A lesser-known trade: a signaler’s story

Article / January 9, 2017

By Ashley Materi, 3 Cdn Div Public Affairs

After moving to Canada in 2008, Private (Pte) Callum Moore decided that he wanted to do something positive to pay it forward to his new home. Originally from Scotland, Pte Moore became a Canadian citizen in 2011 and decided that joining the Canadian Armed Forces (CAF) as a Reservist was a way he could give back to the country.

 “I love the fact that I’m able to represent Canada the way I can,” he says.   “It’s a great feeling.” 

He recognized the practicality of the Signals trade, which prompted him to sign up with the Royal Canadian Corps Signals in October of 2015. Currently a full-time sociology student at the University of Calgary with a focus on criminology, Pte Moore intends to join the police force, either with the Calgary Police Service or with the RCMP.

He says that despite the need for careful balancing between his studies and his work, the Reserves is a great part-time job while being in school. It’s more interesting than a job at a coffee shop or warehouse because  “there’s a lot more variety for what you’re doing on a weekend or a Wednesday night than a regular job would have,” he adds.

While he acknowledges that there are many exciting options within the Reserves world, he opted for Signals because it meant that he would receive useful training and a skillset that he wouldn’t otherwise be able to hone.

Though army trades like infantry and artillery typically garner the largest share of the spotlight, lesser-known trades such as signallers are instrumental to the battle group. They provide the means for tactical and strategic communications between CAF members during operations and exercises, and deliver support to civilian authorities during times of domestic emergency and security. Whether it’s telephone lines, radio nets or internet cables that the signallers are working on and maintaining, their job allows for reliable and secure communication.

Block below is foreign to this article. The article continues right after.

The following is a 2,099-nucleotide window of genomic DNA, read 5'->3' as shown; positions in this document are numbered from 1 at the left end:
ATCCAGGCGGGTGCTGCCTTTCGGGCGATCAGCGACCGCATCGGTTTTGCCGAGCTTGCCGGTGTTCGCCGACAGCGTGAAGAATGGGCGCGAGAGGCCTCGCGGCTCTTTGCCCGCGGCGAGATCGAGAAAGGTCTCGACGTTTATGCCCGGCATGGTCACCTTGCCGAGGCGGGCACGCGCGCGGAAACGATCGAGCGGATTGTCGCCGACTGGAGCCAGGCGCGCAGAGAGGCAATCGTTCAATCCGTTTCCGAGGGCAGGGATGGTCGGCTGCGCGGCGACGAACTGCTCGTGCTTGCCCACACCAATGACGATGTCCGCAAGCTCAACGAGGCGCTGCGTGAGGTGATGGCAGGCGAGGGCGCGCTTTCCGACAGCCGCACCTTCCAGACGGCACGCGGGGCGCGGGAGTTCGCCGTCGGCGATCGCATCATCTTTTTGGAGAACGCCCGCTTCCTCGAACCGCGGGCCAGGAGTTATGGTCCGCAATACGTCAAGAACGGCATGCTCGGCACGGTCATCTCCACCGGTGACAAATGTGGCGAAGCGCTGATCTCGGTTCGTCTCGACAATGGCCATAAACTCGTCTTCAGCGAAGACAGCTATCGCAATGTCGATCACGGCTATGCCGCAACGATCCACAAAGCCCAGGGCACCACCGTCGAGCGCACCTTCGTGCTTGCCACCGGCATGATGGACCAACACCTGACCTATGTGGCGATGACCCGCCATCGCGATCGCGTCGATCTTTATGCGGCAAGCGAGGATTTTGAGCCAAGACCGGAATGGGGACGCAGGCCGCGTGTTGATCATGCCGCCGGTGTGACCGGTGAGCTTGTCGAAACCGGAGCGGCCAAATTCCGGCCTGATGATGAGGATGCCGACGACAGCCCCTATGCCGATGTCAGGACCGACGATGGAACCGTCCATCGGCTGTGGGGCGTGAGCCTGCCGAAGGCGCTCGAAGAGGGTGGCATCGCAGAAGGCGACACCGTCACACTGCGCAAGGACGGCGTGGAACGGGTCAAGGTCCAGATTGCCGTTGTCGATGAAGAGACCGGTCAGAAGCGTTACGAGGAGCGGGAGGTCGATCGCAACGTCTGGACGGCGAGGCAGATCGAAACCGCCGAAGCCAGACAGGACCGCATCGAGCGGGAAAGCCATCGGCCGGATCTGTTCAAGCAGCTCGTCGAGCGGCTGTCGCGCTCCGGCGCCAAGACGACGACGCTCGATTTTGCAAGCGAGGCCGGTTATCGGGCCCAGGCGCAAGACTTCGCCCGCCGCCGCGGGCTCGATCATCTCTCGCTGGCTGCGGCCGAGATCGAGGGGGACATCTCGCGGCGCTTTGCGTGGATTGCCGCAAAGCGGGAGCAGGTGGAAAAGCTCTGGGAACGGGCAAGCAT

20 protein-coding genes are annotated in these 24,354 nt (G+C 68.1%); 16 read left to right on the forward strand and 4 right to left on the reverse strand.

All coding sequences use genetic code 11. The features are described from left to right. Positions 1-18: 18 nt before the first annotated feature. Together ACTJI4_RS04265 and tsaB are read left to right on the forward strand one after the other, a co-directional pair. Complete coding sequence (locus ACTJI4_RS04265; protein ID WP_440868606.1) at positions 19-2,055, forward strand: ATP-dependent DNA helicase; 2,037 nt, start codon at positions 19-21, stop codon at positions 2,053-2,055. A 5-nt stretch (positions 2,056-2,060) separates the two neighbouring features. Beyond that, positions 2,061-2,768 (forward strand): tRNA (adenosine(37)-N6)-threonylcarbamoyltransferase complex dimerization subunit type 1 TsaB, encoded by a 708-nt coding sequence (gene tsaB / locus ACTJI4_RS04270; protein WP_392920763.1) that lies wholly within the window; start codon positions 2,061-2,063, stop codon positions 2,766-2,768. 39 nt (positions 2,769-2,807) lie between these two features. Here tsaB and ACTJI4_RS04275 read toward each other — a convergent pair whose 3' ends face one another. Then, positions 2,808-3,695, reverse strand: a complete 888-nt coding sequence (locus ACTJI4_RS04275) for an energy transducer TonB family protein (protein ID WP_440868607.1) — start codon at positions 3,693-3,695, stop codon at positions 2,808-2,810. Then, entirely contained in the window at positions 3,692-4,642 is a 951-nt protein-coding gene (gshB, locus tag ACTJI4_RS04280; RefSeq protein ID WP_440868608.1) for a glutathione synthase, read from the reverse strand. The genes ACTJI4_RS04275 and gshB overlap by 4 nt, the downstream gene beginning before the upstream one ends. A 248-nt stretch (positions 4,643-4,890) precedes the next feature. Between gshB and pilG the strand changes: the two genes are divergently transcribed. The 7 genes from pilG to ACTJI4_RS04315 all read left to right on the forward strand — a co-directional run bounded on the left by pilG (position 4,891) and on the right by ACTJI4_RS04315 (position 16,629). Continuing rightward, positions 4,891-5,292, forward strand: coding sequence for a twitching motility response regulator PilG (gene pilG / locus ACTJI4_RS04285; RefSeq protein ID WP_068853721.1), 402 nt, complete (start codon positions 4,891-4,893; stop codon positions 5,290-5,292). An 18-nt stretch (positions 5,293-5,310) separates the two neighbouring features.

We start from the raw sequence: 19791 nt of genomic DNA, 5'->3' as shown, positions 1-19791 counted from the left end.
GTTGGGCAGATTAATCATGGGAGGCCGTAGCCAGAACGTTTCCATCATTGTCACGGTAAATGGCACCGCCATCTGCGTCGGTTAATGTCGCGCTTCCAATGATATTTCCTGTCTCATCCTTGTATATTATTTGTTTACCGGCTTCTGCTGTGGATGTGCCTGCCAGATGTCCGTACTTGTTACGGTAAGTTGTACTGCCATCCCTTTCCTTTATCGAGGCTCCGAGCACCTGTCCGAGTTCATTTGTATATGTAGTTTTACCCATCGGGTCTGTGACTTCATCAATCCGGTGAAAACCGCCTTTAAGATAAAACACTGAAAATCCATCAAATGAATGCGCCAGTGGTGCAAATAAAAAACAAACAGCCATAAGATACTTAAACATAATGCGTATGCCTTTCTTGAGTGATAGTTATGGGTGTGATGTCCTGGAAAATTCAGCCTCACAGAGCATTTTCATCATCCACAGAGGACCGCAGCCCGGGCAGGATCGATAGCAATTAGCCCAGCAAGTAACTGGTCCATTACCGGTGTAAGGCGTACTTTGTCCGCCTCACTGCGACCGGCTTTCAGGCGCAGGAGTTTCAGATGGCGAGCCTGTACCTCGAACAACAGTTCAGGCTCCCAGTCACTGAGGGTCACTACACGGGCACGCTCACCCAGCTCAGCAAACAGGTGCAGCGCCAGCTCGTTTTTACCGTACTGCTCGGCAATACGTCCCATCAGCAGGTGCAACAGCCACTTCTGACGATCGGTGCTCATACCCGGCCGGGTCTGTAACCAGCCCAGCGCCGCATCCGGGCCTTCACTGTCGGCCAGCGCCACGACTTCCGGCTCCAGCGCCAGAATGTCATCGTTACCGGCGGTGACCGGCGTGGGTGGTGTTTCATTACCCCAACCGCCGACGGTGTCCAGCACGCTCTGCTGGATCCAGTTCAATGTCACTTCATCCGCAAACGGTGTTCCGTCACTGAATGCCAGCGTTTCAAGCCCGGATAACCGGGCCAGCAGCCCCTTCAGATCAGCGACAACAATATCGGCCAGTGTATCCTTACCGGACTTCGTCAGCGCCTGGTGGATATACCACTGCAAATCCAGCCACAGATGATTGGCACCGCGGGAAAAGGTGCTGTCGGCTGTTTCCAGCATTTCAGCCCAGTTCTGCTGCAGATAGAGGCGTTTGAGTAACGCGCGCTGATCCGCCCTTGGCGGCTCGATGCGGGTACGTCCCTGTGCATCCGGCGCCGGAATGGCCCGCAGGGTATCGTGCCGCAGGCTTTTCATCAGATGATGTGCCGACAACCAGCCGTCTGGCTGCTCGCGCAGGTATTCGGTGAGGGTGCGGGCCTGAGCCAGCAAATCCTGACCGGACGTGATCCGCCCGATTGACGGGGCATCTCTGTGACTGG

Pte Moore finished his Basic Military Qualification (BMQ) course in the summer of 2016, and moved straight to the Development Period 1 (DP1) course for Signals, which taught him the necessary skills to participate in Exercise Bison Warrior in Dundurn, Saskatchewan. He appreciates the availability of unique and fun courses that he can take for training, and voraciously accepts as many as possible. Up next is likely a line course in Kingston, which teaches the specifics of how to be a lineman, including running lines, climbing poles safely, and getting into different line systems.

Having the opportunity to learn new skills is important to Pte Moore, but he says that community engagement is another significant factor for him. He appreciates when civilians approach him on the street and ask questions, whether it’s what the “RCCS”  (Royal Canadian Corps Signals), on his uniform stands for or what the soldiers are doing on a given day. The visibility is an important reminder for civilians that Reserve units are spread throughout the country, and soldiers are serving their communities throughout the year.

 “I feel for a lot of people the army is an unknown entity you only see about once a year on Remembrance Day or on the occasional parade, so it’s nice to be able to talk to people. We’re not just the guys running around in camouflage. We’re here, in your community, we’re at school, we’re at work — we’re all here with you.” 

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